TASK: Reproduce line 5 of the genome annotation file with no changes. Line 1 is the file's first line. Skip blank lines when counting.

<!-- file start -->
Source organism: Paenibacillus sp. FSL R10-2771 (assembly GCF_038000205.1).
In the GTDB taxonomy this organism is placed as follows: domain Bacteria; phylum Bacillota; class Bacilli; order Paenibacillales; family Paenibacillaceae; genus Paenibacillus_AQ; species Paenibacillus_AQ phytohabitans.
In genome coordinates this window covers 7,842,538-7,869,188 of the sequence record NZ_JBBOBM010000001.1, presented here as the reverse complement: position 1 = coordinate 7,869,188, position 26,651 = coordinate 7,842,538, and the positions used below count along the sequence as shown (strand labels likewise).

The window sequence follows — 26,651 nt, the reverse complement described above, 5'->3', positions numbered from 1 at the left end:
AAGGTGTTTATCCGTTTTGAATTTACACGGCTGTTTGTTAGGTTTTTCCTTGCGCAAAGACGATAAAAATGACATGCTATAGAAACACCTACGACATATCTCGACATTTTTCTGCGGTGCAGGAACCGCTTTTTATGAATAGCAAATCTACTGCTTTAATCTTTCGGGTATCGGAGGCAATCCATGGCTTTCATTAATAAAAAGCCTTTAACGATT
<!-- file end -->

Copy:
AAGGTGTTTATCCGTTTTGAATTTACACGGCTGTTTGTTAGGTTTTTCCTTGCGCAAAGACGATAAAAATGACATGCTATAGAAACACCTACGACATATCTCGACATTTTTCTGCGGTGCAGGAACCGCTTTTTATGAATAGCAAATCTACTGCTTTAATCTTTCGGGTATCGGAGGCAATCCATGGCTTTCATTAATAAAAAGCCTTTAACGATT